PREMATURE MENOPAUSE

The average age for menopause is 51 years (normal range 47-55 years). However, because of genetic, illness or medical procedures, some women go through menopause before the age of 40 years.
Menopause that occurs before the age of 40 years, whether natural or induced is known as premature menopause.
In addition to the hot flushes, mood swings and other symptoms that accompany menopause many women undergoing premature menopause have to cope with  additional physical and emotional concerns, for example infertility.

Symptoms of Premature Menopause

Irregular or missed period:- Premature menopause implies a cessation of menstruation. Six months amenorrhea (cessation of menstruation) is arbitrarily taken to imply that menopause is occurring in association with other hormonal test and symptoms.

Hot Flushes:-
This is a sudden feeling of warmth that spreads over the upper body. This is related to low oestrogen levels.
It lasts for a few seconds to several minutes. Sudden onset of reddening of skin over head, neck and chest accompanied by feeling of heat and followed by sometimes profuse perspiration. It may be precipitated by heat or anxiety. It may last for at least a year in the majority of those affected or for several years in a minority. Oestrogen therapy is the best treatment for true hot flushes and for the sleep disturbance associated with it.

Psychological Problems:-
Emotional changes such as irritability, mood swings mild depression arises usually in those who have had previous problems.

Decreased libido (sex drive):-
This may arise due to the decreased oestrogen levels, and may also arise due to the changing social circumstances of sudden cessation of periods.

Skeletal Changes:-
After the age of 40 years the bone density in women begins to decrease. Sudden decrease in oestrogen level below age 40 years in premature menopause fastens the process of bone problems such as osteoporosis.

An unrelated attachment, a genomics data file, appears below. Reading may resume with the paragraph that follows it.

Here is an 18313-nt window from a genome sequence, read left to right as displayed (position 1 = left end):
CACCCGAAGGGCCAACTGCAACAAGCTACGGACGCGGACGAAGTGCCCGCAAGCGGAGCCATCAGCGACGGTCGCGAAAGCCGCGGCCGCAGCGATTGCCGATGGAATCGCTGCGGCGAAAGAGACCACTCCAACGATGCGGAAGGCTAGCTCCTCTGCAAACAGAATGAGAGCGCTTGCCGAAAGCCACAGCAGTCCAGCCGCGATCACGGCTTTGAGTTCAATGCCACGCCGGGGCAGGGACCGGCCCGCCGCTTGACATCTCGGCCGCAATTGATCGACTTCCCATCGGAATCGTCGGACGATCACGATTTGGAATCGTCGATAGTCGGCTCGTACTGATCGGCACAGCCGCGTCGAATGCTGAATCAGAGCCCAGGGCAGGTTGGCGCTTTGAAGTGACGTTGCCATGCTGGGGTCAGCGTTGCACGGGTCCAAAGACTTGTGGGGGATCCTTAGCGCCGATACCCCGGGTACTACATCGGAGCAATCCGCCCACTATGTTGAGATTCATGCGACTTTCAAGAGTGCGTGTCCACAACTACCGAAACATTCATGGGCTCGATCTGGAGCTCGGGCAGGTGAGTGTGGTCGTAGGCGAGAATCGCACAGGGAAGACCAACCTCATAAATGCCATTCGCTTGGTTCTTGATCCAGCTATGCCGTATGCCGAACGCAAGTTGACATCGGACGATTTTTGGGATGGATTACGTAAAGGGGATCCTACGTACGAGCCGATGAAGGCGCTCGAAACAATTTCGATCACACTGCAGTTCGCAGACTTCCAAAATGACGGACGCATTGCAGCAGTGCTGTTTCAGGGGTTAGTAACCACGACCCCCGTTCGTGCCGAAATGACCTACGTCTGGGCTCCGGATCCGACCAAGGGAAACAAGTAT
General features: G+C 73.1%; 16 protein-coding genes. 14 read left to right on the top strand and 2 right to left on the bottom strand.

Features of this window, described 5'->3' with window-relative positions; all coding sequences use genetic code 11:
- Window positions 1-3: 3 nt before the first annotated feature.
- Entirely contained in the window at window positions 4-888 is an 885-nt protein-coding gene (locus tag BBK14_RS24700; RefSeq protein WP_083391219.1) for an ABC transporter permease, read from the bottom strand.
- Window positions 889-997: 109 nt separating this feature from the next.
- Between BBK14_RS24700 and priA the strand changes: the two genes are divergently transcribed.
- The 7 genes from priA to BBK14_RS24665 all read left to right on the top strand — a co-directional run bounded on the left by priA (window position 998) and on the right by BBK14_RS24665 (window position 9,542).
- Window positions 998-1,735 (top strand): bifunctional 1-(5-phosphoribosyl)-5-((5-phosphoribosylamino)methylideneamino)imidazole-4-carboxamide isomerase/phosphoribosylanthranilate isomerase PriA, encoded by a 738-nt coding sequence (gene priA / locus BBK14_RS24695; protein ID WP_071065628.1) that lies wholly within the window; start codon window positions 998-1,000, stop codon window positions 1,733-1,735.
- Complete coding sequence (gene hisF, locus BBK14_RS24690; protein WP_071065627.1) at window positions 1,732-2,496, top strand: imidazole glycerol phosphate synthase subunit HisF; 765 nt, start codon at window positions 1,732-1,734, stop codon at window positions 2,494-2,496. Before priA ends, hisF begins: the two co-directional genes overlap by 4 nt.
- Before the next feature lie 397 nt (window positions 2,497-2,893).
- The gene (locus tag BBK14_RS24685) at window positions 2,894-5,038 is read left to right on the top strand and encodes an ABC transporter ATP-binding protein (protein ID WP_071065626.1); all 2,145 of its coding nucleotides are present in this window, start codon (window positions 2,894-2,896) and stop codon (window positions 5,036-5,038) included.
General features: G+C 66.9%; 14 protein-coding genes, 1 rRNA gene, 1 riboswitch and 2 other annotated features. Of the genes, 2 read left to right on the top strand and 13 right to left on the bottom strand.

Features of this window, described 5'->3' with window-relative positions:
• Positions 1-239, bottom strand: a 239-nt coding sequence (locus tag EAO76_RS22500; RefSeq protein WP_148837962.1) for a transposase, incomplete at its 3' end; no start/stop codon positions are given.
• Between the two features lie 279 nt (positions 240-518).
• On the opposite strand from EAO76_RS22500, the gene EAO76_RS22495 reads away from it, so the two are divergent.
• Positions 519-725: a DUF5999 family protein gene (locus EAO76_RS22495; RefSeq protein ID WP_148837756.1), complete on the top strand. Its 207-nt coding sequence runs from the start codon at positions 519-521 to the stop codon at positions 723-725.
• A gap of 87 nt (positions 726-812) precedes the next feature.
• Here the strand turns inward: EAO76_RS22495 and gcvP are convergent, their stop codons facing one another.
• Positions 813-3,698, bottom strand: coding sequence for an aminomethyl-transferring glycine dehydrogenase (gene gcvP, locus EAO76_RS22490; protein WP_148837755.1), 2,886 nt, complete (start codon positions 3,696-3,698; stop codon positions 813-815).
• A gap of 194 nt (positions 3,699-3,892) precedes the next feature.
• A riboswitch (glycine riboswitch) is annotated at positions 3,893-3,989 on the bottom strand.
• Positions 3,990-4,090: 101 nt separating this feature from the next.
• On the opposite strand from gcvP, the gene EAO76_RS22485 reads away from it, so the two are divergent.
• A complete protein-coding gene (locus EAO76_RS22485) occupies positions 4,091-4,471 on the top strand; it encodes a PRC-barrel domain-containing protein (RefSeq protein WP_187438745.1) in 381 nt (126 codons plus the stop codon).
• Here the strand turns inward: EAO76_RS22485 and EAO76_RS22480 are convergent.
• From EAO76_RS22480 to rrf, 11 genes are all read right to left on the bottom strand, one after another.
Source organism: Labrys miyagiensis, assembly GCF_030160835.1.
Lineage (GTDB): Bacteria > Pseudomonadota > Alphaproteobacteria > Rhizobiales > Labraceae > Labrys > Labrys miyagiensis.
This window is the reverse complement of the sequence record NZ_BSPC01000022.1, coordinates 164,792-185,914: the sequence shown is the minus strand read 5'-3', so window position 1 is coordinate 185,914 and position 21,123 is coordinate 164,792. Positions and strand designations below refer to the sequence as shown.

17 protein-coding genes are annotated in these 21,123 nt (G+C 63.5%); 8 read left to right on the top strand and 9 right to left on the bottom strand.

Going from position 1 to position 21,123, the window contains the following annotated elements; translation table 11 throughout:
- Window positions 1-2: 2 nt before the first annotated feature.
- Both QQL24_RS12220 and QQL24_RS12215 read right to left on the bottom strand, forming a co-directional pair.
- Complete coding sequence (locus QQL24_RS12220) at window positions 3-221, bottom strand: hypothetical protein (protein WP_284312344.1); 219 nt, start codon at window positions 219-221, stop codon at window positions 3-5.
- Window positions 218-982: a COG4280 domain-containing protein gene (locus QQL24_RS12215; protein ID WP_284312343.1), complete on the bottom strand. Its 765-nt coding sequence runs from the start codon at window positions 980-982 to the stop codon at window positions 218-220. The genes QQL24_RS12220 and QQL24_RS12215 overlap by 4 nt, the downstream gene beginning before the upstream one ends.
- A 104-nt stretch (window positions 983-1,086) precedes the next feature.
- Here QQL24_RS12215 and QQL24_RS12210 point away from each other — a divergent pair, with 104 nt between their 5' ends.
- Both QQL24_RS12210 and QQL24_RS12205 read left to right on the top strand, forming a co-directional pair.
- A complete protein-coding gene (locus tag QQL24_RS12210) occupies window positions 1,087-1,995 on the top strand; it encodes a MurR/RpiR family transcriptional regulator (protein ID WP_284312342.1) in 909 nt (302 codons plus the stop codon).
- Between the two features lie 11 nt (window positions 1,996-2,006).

Vaginal Dryness:-
The vagina may also become thinner and less flexible in premature menopause due to the decrease in oestrogen hormone.
Bladder irritability and worsening of loss of bladder control (incontinence) may also occur in premature menopause.

Diagnosis of Premature Menopause

To diagnose premature menopause, your doctor will perform a physical examination and draw blood to rule out other conditions such as pregnancy and thyroid diseases.
He will do a blood test to measure your oestrogen level; low levels of oestrogen can indicate that your ovaries are starting to fail. When the oestrogen level is less than 36, it may signal that you are in menopause.
The most important test used to diagnose premature menopause is a blood test that measures follicle stimulating hormone (FSH). FSH causes the ovaries to produce oestrogen. When the ovaries slow down production of oestrogen, the FSH level increases. When the FSH level rises above 30 or 40mill/ml, it usually indicates that menopause has set in.

Health Issues Facing Women Undergoing Premature Menopause

Premature menopause occurs in women less than 40 years. Many women are in the age range of when they should still be fertile.
Infertility is a big concern to many women in premature menopause.
Invitro fertilisation (IVF) with egg donor is the treatment of choice for many women who have premature menopause with infertility.
Like all menopausal women, women in premature menopause experience lowered oestrogen levels as the ovaries stop most of their production. Low levels of this hormone can lead to changes in the woman’s overall health and may increase risk associated with loss of oestrogen such as osteoporosis, colon and ovarian cancer, gum diseases, tooth loss  and cataract formation.
However, compared with women who go through natural menopause women undergoing premature menopause spend a longer time of their lives without the protective benefits of oestrogen. This puts them at a greater risk than natural menopausal women.
Premature menopause is usually irreversible once the process has started. The symptoms and health risks of premature menopause as well as the emotional issues that may arise from it can be managed with the methods similar to those for natural menopause. Women dealing with infertility should discuss their option with their infertility specialist.

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